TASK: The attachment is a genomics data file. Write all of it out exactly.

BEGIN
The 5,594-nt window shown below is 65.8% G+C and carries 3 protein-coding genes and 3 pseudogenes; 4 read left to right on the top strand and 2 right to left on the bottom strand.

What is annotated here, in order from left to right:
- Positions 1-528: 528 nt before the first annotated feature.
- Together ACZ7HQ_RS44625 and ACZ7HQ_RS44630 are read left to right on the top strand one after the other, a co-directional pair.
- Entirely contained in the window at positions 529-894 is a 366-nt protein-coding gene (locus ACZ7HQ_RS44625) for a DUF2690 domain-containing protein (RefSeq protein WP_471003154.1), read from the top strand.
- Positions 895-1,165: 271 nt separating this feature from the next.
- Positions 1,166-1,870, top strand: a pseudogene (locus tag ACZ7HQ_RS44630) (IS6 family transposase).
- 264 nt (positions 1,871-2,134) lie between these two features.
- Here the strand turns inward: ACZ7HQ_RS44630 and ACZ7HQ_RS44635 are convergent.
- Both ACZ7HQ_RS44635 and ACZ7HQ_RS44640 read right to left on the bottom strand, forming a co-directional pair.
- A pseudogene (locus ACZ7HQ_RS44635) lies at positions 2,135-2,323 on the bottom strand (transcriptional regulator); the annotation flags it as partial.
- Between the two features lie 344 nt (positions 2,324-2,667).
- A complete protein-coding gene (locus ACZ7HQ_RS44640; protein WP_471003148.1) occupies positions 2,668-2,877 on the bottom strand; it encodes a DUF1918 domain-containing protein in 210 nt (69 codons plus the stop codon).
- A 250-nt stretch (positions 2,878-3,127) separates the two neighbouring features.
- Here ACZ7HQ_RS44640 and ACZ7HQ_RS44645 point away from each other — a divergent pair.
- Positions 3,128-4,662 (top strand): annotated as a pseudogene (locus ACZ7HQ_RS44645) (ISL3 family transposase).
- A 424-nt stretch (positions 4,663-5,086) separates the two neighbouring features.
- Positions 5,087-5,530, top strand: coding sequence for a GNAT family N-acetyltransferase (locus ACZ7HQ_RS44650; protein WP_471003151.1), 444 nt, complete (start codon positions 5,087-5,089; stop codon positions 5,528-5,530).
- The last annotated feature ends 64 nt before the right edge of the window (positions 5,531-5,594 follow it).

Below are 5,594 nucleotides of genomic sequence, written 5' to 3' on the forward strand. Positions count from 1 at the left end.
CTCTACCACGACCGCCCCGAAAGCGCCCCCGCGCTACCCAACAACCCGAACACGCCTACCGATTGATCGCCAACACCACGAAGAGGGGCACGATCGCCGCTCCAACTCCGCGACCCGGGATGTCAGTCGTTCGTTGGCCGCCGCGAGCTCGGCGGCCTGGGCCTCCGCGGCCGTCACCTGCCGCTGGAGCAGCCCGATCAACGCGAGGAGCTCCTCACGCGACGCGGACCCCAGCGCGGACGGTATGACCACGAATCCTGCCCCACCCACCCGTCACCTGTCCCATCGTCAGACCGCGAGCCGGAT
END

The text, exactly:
The 5,594-nt window shown below is 65.8% G+C and carries 3 protein-coding genes and 3 pseudogenes; 4 read left to right on the top strand and 2 right to left on the bottom strand.

What is annotated here, in order from left to right:
- Positions 1-528: 528 nt before the first annotated feature.
- Together ACZ7HQ_RS44625 and ACZ7HQ_RS44630 are read left to right on the top strand one after the other, a co-directional pair.
- Entirely contained in the window at positions 529-894 is a 366-nt protein-coding gene (locus ACZ7HQ_RS44625) for a DUF2690 domain-containing protein (RefSeq protein WP_471003154.1), read from the top strand.
- Positions 895-1,165: 271 nt separating this feature from the next.
- Positions 1,166-1,870, top strand: a pseudogene (locus tag ACZ7HQ_RS44630) (IS6 family transposase).
- 264 nt (positions 1,871-2,134) lie between these two features.
- Here the strand turns inward: ACZ7HQ_RS44630 and ACZ7HQ_RS44635 are convergent.
- Both ACZ7HQ_RS44635 and ACZ7HQ_RS44640 read right to left on the bottom strand, forming a co-directional pair.
- A pseudogene (locus ACZ7HQ_RS44635) lies at positions 2,135-2,323 on the bottom strand (transcriptional regulator); the annotation flags it as partial.
- Between the two features lie 344 nt (positions 2,324-2,667).
- A complete protein-coding gene (locus ACZ7HQ_RS44640; protein WP_471003148.1) occupies positions 2,668-2,877 on the bottom strand; it encodes a DUF1918 domain-containing protein in 210 nt (69 codons plus the stop codon).
- A 250-nt stretch (positions 2,878-3,127) separates the two neighbouring features.
- Here ACZ7HQ_RS44640 and ACZ7HQ_RS44645 point away from each other — a divergent pair.
- Positions 3,128-4,662 (top strand): annotated as a pseudogene (locus ACZ7HQ_RS44645) (ISL3 family transposase).
- A 424-nt stretch (positions 4,663-5,086) separates the two neighbouring features.
- Positions 5,087-5,530, top strand: coding sequence for a GNAT family N-acetyltransferase (locus ACZ7HQ_RS44650; protein WP_471003151.1), 444 nt, complete (start codon positions 5,087-5,089; stop codon positions 5,528-5,530).
- The last annotated feature ends 64 nt before the right edge of the window (positions 5,531-5,594 follow it).

Below are 5,594 nucleotides of genomic sequence, written 5' to 3' on the forward strand. Positions count from 1 at the left end.
CTCTACCACGACCGCCCCGAAAGCGCCCCCGCGCTACCCAACAACCCGAACACGCCTACCGATTGATCGCCAACACCACGAAGAGGGGCACGATCGCCGCTCCAACTCCGCGACCCGGGATGTCAGTCGTTCGTTGGCCGCCGCGAGCTCGGCGGCCTGGGCCTCCGCGGCCGTCACCTGCCGCTGGAGCAGCCCGATCAACGCGAGGAGCTCCTCACGCGACGCGGACCCCAGCGCGGACGGTATGACCACGAATCCTGCCCCACCCACCCGTCACCTGTCCCATCGTCAGACCGCGAGCCGGAT